The goal of this Charity Gala is to help us to finish rebuilding the Dzegvi Shelter and protect more vulnerable children and abandoned elderly.


Lena Kiladze, Nana Gogochuri and adult residents at Dzegvi Shelter

The events committee is putting together an extraordinary program for the evening with a cocktail reception, live auction, raffle prizes, dancing party and New Year surprises and lots more.

We are looking forward to seeing you on Saturday, December 9, 2017 at 6:00 PM at Hotel Biltmore in Tbilisi.

To purchase tickets to attend the gala, please contact Kate Kalandarishvili at kate.kal53@gmail.com or 599 262005.



Even if you can’t join us in Tbilisi, you can sponsor a table in your name for $1,000 or a chair for $100. We greatly appreciate your generosity towards the gala’s success. The chairs will seat press persons and AFG volunteers in Georgia. Click the ‘Donate Now’ button and designate ‘AFG Charity Gala 2017 Sponsorship’.


Dzegvi Shelter, after phase 1 of major renovation: demoliton, rebuilt structure, walls, new roof, and new windows

AFG is at the forefront of this humanitarian response but we can’t do it alone! We need your help.


 Long time Dzegvi resident, Natalia, with her beloved companion Beko


  Kristine, a child who lives at the Dzegvi Shelter




Thank You!




If you or your company are able to contribute to the event, we would be very grateful. Please remember your contribution is tax-deductible and will allow us to help the most needy children and elderly in Georgia.

Please email kate.kal53@gmail.com to sponsor.

We thank you for your support of AFG!
Marusya Chavchavadze & Lena Kiladze
www.afgeorgia.org

Save the Adoption Tax Credit Call To Action


adoptiontaxcreditThe recently unveiled House tax reform proposal, the “Tax Cuts and Jobs Act,” would eliminate the Adoption Tax Credit! The House tax committee is set to begin considering this legislation on Monday, November 6th, and the legislation is expected to come to the House floor shortly thereafter.

We need your help now to Save the Adoption Tax Credit! Here is how you can help:

  • Send your Members of Congress a message by visiting http://AdoptionTaxCredit.org/Take-Action/. Be sure to include your name, full address, and email address so that your Members of Congress are able to respond to their constituent!
  •  
If you have already contacted your Members of Congress about this issue, thank you, and please do so again! If you’ve been waiting to make your voice heard on saving the Adoption Tax Credit, now is the time to take action!

There is still time to participate in a Call to Action to save the Adoption Tax Credit! We wanted to pass along two items for you to consider using:

  1. Media Toolkit – Attached is a document explaining how you can engage with local media as well as write and submit op-eds and letters to the editor from your family or organization to local publications. As a reminder, writing in your own words about the importance of the adoption tax credit and sharing your personal story is highly recommended!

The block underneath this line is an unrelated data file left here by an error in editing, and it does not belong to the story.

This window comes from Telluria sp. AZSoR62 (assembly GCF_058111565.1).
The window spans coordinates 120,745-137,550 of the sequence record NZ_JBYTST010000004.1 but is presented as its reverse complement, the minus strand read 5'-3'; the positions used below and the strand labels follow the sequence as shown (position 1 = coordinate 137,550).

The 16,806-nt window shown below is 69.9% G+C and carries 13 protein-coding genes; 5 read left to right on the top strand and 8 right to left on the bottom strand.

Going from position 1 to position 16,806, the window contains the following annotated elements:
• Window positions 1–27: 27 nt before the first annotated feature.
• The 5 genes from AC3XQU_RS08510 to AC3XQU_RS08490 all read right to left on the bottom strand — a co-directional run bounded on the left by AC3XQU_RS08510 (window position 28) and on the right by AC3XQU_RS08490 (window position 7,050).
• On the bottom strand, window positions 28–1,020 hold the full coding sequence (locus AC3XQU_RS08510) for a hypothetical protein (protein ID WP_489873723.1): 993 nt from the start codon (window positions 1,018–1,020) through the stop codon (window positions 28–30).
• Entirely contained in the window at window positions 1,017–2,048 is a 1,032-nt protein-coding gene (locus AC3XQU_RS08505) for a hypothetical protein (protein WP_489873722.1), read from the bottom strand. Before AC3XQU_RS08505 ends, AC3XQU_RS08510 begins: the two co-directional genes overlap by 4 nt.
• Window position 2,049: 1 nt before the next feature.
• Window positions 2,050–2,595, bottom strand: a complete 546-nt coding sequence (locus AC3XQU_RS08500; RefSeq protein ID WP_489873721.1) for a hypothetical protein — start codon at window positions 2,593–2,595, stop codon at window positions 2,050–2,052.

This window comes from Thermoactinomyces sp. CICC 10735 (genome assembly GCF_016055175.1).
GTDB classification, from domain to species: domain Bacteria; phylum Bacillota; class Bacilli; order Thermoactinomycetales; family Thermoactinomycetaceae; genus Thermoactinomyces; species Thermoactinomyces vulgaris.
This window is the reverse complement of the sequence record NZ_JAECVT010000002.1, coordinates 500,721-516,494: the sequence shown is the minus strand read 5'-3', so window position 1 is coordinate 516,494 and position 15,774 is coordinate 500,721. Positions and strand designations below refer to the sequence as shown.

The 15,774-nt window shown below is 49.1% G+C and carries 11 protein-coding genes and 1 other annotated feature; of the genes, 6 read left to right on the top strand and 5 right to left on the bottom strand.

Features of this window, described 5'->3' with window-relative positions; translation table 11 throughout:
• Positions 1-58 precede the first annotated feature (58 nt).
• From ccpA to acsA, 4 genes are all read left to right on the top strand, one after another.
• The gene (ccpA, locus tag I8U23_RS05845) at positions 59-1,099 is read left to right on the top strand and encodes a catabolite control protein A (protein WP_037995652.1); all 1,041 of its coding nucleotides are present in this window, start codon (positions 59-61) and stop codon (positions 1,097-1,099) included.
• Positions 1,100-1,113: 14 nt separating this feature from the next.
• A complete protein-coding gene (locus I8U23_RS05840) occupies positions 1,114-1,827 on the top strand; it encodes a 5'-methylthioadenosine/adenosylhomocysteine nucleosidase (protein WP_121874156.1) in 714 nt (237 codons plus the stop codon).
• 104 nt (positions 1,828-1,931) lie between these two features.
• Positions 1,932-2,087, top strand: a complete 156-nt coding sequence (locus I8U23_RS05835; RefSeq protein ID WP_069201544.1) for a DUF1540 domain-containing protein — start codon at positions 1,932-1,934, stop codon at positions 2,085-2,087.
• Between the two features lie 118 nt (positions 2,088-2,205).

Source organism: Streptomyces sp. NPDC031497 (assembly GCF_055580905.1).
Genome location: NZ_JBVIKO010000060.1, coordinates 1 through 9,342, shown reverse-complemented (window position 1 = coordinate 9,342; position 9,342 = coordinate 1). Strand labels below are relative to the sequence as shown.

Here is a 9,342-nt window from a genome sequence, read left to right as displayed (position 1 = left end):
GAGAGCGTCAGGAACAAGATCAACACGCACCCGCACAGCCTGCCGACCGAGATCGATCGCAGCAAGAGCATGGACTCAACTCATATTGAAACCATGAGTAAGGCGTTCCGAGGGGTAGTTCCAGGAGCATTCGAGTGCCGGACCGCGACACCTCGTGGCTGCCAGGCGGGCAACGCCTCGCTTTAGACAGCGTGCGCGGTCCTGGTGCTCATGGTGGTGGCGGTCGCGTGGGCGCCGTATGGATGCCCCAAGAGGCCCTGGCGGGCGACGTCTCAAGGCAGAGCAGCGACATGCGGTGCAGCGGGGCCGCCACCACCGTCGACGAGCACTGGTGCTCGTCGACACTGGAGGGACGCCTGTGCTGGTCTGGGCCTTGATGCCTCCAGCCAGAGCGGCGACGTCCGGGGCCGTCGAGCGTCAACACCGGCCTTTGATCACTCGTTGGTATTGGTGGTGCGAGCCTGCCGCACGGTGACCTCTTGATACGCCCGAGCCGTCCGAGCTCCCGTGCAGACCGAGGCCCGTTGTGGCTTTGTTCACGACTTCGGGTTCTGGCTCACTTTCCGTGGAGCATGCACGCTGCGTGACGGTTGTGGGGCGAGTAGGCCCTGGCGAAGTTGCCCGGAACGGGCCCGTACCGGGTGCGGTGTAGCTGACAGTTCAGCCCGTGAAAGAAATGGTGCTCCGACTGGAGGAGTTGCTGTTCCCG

2. Tweet Sheet – Attached is a document with ideas for tweets your family or organization can send out. Feel free to use them as a template for your own ideas! Also included in this document is a list of Twitter handles for every Member of Congress to save you time.
And as a reminder, please visit www.AdoptionTaxCredit.org/take-action/ to send your Members of Congress a message to Save the Adoption Tax Credit!

Thanks everyone, and please keep up the great work!

The ATC Working Group Executive Committee
American Academy of Adoption Attorneys
Adopt America Network
Christian Alliance for Orphans
Congressional Coalition on Adoption Institute (Secretariat)
Dave Thomas Foundation for Adoption
Donaldson Adoption Institute
National Council for Adoption
North American Council on Adoptable Children
RESOLVE: The National Infertility Association
ShowHope
Voice for Adoption

Thursday, November 2, 2017

Why the International Adoption Process Needs an Overhaul

Source: http://www.brownpoliticalreview.org

By Alexa Clark

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Year-long waits, onerous assessments, and disappointment—prospective adopters in developed countries have a lot to deal with when trying to adopt a child. The scarcity of adoptable children and rigor of the adoption processes in developed countries drive prospective adopters abroad in the hope of finding children to join their families. Due to the prevalence of disease, poverty, and abandonment as well as fledgling social safety nets, less developed countries often have many children in state care that are in pressing need of adoption. In the latter half of the 20th century, many of these countries welcomed international adoption. Under that system, children were matched with more affluent parents who could provide better lives for them than could be expected in the state system, and overcrowded state children’s homes were relieved of the difficulty of caring beyond their capacities.

While international adoption is an ideal solution for both the overcrowding of state childcare systems in developing countries and the difficulties of adopting children in developed ones, it’s currently on the decline. Intercountry adoption fell by 64 percent between 2004 and 2013 in the top 10 adopting countries, indicating a seismic shift away from the practice of adopting children abroad. While modest gains in health and income mean fewer children are orphaned and abandoned, these factors alone do not explain the huge shift away from intercountry adoption. Rather, the decline is the result of an international law that tightens the regulatory barriers to intercountry adoption, decreasing its attractiveness to prospective adopters and increasing negative sentiments towards international adoption in countries where it used to be common.

Continue reading.